Q. What’s one of your guilty pleasures?
A.  Project Runway.  What?  It’s very compelling!  I am usually repelled by reality television, but Project Runway is quite different.  It is less about the cattiness between competitors and more about the actual work that goes into making clothes.  I like watching people go through the creative process from start to finish.  There’s also something gratifying about watching people make something with their hands.

Q. Whose work do you admire?
A.  This question is out of control!  There are so many people whose work I admire.  Off the top of my head, the first name that comes to mind is Alan Ball.  I admire his plays, certainly, but even more than that, American Beauty is one of my favorite movies and I can’t say enough about Six Feet Under.  He’s somehow able to explore the darkest aspects of being human in a way that is completely honest and un-sugar-coated, but also tasteful and dignified, humorous, and even hopeful — without being sentimental.  How does he do that?  I want my work to do that.

Q. Where’s your favorite place to do creative work?
A.  My apartment.  It’s the perfect atmosphere.  I’m surrounded by artwork that’s meaningful to me, and I have sole control over the music, temperature, and humidity.  It’s also a place where I can talk to myself, pace, and change positions often –I’ll move from desk to kitchen table to futon to bed.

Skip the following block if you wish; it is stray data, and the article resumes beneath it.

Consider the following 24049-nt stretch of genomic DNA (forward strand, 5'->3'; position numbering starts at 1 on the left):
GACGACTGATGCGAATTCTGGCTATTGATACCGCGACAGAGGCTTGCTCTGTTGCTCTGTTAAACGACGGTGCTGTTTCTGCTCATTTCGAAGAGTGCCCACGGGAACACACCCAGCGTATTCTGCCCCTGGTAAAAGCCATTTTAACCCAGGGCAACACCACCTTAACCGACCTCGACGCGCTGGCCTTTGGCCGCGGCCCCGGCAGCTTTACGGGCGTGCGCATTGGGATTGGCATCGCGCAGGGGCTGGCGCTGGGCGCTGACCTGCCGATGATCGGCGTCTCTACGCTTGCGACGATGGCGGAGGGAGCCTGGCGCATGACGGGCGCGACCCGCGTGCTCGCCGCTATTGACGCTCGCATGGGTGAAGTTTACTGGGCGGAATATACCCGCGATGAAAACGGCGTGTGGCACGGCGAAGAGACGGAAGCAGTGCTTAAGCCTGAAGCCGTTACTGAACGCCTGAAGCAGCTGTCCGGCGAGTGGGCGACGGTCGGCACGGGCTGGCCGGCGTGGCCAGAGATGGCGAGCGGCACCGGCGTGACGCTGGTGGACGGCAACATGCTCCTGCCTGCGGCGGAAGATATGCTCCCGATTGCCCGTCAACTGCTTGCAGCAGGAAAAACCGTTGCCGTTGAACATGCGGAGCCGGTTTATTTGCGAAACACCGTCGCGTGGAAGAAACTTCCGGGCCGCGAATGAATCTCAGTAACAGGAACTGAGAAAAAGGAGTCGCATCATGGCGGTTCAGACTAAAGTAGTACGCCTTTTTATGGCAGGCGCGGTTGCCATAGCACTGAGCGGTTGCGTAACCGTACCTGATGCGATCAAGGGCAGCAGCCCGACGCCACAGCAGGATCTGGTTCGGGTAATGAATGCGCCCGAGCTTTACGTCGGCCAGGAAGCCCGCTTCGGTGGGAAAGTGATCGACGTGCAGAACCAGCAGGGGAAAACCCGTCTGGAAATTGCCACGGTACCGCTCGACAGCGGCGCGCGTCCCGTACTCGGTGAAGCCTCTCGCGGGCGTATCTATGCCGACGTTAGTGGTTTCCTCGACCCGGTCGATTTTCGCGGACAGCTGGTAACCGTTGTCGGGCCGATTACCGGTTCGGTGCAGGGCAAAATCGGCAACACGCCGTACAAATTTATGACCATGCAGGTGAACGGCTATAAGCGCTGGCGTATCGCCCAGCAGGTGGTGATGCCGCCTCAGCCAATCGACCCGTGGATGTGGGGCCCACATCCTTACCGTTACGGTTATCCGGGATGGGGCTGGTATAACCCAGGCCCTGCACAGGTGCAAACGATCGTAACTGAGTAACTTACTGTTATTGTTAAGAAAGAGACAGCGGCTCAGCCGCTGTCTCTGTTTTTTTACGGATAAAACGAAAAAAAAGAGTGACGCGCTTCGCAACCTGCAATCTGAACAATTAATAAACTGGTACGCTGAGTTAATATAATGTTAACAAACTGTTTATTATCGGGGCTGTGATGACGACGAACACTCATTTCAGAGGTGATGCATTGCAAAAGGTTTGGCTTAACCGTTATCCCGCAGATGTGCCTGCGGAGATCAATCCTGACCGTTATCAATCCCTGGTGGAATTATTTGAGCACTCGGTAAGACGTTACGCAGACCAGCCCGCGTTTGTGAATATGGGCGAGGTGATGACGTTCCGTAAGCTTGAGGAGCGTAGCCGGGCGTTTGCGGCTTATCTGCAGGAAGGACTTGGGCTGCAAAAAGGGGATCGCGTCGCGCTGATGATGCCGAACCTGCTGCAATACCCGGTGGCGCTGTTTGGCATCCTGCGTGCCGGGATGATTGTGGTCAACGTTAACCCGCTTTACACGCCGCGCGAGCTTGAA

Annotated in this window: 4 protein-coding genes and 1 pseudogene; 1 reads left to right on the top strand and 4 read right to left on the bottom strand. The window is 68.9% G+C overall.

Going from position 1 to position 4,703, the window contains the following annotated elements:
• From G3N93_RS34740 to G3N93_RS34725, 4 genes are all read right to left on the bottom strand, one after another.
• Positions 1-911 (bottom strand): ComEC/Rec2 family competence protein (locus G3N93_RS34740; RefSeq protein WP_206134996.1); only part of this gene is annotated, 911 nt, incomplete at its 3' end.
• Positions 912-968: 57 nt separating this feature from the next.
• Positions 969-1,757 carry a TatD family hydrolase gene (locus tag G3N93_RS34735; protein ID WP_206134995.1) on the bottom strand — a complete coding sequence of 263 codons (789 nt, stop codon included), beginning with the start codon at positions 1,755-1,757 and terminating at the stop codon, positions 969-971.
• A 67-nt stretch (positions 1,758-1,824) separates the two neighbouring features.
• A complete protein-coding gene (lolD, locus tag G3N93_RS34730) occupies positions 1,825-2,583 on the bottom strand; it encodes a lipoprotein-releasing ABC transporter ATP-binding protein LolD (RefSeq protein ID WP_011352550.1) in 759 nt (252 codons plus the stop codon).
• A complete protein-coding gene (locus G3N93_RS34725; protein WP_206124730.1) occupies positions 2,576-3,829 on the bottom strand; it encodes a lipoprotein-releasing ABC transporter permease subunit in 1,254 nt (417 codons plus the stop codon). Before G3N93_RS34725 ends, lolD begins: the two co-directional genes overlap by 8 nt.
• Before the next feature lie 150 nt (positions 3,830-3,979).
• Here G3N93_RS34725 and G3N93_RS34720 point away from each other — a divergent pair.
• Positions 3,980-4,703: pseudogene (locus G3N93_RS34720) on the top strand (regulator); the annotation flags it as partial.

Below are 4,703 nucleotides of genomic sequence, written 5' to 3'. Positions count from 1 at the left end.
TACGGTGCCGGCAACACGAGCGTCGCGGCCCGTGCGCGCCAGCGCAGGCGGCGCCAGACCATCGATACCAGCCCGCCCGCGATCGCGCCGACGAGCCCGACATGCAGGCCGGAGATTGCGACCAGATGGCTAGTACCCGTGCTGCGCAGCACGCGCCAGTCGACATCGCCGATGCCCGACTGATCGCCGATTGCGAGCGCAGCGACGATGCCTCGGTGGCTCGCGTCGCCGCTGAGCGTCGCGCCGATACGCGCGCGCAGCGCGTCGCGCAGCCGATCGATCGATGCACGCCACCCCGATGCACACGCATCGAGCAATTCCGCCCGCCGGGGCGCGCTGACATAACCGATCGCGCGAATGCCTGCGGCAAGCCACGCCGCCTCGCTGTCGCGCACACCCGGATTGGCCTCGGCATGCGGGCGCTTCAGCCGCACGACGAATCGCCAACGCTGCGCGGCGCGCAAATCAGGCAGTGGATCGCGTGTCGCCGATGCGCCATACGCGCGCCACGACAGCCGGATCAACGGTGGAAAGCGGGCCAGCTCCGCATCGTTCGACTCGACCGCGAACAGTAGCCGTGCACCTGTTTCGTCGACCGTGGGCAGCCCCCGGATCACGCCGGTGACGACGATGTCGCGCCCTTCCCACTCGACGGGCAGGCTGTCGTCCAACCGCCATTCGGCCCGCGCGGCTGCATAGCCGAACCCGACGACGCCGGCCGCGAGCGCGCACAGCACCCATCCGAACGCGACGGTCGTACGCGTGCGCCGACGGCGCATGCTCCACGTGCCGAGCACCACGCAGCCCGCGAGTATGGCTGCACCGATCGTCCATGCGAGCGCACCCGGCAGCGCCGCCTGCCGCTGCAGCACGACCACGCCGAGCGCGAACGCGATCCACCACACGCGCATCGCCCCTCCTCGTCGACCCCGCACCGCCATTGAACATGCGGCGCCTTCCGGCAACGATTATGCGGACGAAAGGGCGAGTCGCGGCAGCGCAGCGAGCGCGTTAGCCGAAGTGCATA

Q. You’ve been given a $5,000 budget for your next project. What would you do?
A.  I would give it to a theatre company that wants to produce one of my plays, and needs about that much encouragement to take a risk on my work.

Q. How can we find out more about your work?
A.  My website.  Oh, wait, I don’t have one.  If you’d like to help me make one, please contact me.  Until then, these are good resources:

My page on Southasianplaywrights.org: http://southasianplaywrights.org/?page_id=567

My page on Doollee.com: http://www.doollee.com/PlaywrightsC/choudhury-naveen-bahar.html

If you’d like to see my work on stage, the next opportunity will be in New York City on Monday, May 17.  A monologue I wrote will be performed as part of a benefit for Haiti relief at the Abe Burrows Theatre, 721 Broadway; Tisch School of the Arts.  The benefit will be produced by CAFE (Caribbean Association of Females in Entertainment); all proceeds will go to Partners in Health (http://www.standwithhaiti.org/haiti).

Finally, if you’d like to get in touch with me directly, just ask the managers of Bliss Street Studios how you can find me — they tend to know my whereabouts.

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Monthly Monologues: April

Male Monologue from Police Tape

” . . .  they wrap him up—like in a sheet—to immobilize
him, so he won’t move during the stitches and I have to help hold him down
. . . “

Male Monologue from Police Tape

Police Tape full text

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Monthly Monologues: March

Female Monologue from Police Tape

” . . .  Last week they all left the meeting without hanging up the phone, because they had forgotten I was there . . . “

This month’s monologue is from a short play of mine that was recently preformed at the Bowery Poetry Club as part of Sticky.  Feel free to share this monologue and use it for auditions (just let me know if you do).  Enjoy.

Female Monologue from Police Tape

Police Tape full text